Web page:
Baroness Sue Campbell is confident plans unveiled by the Football Association will help create a “significant shift” in terms of diversity at the top end of the English women’s game.
The level of ethnic minority representation in the Women’s Super League and England Women team has been a considerable talking point in recent years.
Something cited as a factor in the situation has been issues regarding the talent pathway structure and accessibility for youngsters from inner-city areas.
Earlier this month, the FA announced plans to grow the existing talent programme for the women’s game, providing a wider and more diverse talent pool, with the number of players set to more than double by the end of 2023-24.
There is to be a wider national network of what will be called Emerging Talent Centres for girls aged eight to 16, with funding provided by the Premier League.
That announcement followed the launch last summer of the ‘Discover My Talent’ project.
Campbell, the FA’s director of women’s football, told the PA news agency: “I think I described the old talent pathway like a very narrow tube, and what we’re now trying to do is widen the base and push the top up.
“At the bottom end, we have two programmes. Discover My Talent is a direct intervention programme. We’re working with EFL Trusts in inner-city and urban areas where we’re getting young people nominated for us to look at. We’re getting lots of referrals, it’s working really well.
We're pleased to confirm plans to grow our existing talent programme for the women’s game to sustain its future and provide a wider and more diverse talent pool for the game. Find out more here:
— The FA (@FA) May 6, 2022
“That hopefully will begin to give those youngsters that perhaps in the past haven’t joined a club or don’t know how to, a chance to get on.
“Then the Emerging Talent Centres, there’s 70 of them initially, they’re the next step. And one of the great difficulties is travel for kids, particularly as travel costs go up, so the more we can create more centres that are more local, the better.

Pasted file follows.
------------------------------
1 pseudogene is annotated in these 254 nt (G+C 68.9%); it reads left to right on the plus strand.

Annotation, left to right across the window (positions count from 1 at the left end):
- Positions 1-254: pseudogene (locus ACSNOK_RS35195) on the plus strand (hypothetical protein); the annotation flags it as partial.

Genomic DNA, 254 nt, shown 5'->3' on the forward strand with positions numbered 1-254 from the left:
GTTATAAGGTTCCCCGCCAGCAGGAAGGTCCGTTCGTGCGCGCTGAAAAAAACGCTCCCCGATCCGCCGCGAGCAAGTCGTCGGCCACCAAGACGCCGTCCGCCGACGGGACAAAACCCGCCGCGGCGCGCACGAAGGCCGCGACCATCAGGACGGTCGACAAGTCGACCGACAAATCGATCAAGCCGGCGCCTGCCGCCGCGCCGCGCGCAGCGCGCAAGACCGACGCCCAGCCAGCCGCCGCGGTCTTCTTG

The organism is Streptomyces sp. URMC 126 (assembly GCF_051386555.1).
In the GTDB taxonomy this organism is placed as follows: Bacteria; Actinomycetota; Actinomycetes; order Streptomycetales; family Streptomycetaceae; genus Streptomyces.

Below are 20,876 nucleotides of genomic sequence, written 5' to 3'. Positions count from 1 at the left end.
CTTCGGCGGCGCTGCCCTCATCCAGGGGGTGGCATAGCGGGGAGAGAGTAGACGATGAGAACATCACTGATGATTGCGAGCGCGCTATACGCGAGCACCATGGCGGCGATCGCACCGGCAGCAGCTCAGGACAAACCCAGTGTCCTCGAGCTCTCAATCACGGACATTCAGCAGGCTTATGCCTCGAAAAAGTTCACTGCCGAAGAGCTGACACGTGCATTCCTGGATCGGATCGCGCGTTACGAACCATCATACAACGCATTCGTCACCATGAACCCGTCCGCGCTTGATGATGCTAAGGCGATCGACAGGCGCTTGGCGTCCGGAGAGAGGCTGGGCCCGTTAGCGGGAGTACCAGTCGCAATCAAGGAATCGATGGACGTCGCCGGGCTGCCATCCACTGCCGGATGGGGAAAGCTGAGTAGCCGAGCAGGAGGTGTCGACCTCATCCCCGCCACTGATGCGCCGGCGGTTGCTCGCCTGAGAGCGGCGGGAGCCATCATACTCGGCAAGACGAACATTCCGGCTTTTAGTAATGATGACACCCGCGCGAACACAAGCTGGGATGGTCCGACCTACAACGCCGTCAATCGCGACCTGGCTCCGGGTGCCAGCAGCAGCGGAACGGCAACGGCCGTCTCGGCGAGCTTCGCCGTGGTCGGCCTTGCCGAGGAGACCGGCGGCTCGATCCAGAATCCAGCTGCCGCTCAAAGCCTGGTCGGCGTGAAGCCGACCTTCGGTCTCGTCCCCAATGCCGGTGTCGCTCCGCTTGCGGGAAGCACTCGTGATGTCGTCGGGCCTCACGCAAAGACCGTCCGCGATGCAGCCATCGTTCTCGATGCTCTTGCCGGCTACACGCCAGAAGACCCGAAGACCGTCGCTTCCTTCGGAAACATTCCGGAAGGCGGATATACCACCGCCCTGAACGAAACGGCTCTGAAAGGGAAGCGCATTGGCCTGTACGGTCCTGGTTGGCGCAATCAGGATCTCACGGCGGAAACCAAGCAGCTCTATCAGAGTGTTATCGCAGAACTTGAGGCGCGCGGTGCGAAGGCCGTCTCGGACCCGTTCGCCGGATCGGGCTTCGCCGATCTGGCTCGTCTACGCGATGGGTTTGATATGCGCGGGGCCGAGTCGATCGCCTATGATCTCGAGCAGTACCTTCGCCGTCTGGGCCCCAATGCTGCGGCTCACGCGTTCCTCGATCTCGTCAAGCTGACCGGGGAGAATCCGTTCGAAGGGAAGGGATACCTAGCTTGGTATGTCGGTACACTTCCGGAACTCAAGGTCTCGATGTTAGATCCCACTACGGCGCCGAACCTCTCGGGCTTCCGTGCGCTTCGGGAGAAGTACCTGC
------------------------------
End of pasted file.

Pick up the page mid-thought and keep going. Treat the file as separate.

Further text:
“We do know we need to get more diverse and inclusive in the women’s game and the reason we haven’t in the past is, we just haven’t had the resources.
“We don’t have academies in every club because we can’t afford them. We’ve had a good system based on the money we’ve had available to us. We’ve now got additional money, which is allowing us to broaden that base and reach.”
Asked how confident she was that the plans would have the desired impact – in that there would be more diversity in the WSL and England Women team in the future – Campbell said: “I am confident.
“Like all things, it doesn’t happen overnight, because you’re picking up young talent at this point and it’s a long journey then to get to the Super League teams. But I am confident.
“From all I’ve seen of Discover My Talent, all we’re doing with the Emerging Talent Centres which go on the ground from this year, I am confident that we will see a significant shift.”
England host the Euros this summer, and Campbell added: “For two years, we’ve been building legacy plans in the host cities – those plans are particularly focused on inclusion and diversity, turbo-charging the strategy we’ve got. It’s another way that we’re stretching and reaching into communities.”
Former England defender Anita Asante has welcomed the developments, saying of the announcement from earlier this month: “I think it’s imperative that it happens. It’s great to see the FA taking this initiative forward and hearing these messages, it’s definitely a step in the right direction.
“This is a great starting point and hopefully it will work up to, in the future, seeing more visibility and diversity across the top tiers of the game.”
Asante also said she hoped “the driving forces behind it understand the process by which it is going to be utilised, because it’s also having the right people that understand how to connect and communicate with certain communities, in order to be pro-actively engaging them”.
Asked about that, Campbell said: “One of the big ways we’re working within the host cities is training leaders from different communities to use football as a tool for development.
“We know that you need to empower communities, not parachute in and then bob out again. She (Asante) is absolutely right and I hope what we’re doing will evidence that we’ve heard that and we’re going to do it.”
:: Anita Asante is part of Soccer Aid for UNICEF 2022, which takes place on Sunday, June 12 at the London Stadium. A family of four can attend the game for just £60 – buy your tickets at socceraid.org.uk/tickets